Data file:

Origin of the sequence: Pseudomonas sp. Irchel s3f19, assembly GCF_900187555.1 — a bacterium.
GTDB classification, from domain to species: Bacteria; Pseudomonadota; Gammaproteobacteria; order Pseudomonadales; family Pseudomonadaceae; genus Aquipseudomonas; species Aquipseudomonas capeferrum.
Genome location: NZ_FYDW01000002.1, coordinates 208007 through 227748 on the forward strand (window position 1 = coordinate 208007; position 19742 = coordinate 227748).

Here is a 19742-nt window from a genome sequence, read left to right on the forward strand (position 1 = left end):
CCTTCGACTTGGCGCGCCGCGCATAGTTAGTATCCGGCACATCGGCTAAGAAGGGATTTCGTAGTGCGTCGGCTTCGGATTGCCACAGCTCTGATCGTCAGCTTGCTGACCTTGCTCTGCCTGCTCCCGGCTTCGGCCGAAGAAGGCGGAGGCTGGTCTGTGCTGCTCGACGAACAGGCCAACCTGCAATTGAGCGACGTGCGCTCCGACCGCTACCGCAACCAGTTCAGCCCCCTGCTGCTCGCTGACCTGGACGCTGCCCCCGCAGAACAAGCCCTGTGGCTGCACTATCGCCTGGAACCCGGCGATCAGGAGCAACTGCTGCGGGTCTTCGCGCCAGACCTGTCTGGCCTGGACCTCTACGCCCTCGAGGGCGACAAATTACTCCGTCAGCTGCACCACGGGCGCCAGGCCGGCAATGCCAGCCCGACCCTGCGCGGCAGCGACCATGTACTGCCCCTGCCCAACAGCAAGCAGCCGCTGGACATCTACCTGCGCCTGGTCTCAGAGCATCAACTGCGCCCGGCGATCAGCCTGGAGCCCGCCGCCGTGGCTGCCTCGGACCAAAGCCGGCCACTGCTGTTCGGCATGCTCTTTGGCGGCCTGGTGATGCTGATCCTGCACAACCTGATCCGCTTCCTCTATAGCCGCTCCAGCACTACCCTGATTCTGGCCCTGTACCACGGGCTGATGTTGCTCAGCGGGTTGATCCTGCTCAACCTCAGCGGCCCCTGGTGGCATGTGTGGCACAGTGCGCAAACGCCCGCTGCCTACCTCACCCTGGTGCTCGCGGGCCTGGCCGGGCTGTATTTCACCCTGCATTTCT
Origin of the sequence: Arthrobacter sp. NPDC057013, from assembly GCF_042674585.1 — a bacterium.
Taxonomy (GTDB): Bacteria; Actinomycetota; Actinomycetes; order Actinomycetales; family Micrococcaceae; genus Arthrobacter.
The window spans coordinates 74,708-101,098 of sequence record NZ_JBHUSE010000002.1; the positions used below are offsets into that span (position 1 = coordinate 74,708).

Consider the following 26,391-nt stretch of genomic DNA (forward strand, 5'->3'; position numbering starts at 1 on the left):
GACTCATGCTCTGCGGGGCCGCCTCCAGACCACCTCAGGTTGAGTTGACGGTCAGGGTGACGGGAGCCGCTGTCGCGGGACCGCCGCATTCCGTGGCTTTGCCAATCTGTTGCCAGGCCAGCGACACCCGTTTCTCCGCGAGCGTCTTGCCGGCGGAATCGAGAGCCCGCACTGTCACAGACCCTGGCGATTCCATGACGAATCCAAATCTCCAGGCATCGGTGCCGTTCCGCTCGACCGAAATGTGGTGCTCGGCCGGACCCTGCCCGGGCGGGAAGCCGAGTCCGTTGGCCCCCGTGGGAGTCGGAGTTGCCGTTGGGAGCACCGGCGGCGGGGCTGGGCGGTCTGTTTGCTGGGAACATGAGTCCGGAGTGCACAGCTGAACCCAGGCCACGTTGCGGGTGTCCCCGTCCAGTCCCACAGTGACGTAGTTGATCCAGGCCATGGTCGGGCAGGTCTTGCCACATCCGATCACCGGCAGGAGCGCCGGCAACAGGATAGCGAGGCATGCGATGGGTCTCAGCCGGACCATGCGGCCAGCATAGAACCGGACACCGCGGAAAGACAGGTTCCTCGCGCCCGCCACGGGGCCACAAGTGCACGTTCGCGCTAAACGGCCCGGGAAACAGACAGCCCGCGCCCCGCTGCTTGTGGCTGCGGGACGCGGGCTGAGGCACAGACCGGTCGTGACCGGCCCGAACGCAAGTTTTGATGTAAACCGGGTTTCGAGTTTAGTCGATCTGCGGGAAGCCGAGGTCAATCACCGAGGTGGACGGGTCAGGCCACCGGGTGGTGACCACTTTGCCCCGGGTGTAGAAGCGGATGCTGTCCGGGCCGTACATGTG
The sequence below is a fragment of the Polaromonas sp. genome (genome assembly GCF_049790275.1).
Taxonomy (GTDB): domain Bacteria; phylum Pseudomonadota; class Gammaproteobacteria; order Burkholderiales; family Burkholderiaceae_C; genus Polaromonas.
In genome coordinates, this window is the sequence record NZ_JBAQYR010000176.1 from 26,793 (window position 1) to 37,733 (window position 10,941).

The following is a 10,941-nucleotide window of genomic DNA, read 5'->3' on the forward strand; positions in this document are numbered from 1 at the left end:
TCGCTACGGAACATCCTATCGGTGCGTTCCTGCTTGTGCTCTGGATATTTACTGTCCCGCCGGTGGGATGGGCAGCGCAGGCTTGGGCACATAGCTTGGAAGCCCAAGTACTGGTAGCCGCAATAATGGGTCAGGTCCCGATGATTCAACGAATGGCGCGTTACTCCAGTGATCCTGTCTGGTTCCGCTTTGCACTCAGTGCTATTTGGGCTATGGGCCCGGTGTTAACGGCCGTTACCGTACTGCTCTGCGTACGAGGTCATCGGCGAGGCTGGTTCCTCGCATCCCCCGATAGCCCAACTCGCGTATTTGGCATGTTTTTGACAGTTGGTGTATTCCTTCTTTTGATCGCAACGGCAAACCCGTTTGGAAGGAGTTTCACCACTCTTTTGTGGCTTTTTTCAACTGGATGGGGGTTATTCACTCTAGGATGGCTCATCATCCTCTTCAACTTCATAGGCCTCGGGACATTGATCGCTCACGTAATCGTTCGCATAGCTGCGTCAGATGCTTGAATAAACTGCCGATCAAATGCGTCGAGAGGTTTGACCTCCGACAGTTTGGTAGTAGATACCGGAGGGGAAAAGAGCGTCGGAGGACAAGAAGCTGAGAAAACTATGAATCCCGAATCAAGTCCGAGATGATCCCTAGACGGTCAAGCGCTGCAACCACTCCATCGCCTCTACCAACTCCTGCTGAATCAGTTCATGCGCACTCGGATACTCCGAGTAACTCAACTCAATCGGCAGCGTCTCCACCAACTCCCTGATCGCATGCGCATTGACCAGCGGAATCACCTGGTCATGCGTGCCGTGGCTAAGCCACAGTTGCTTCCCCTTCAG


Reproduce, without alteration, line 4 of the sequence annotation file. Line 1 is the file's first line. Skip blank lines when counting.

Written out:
Here is a 19742-nt window from a genome sequence, read left to right on the forward strand (position 1 = left end):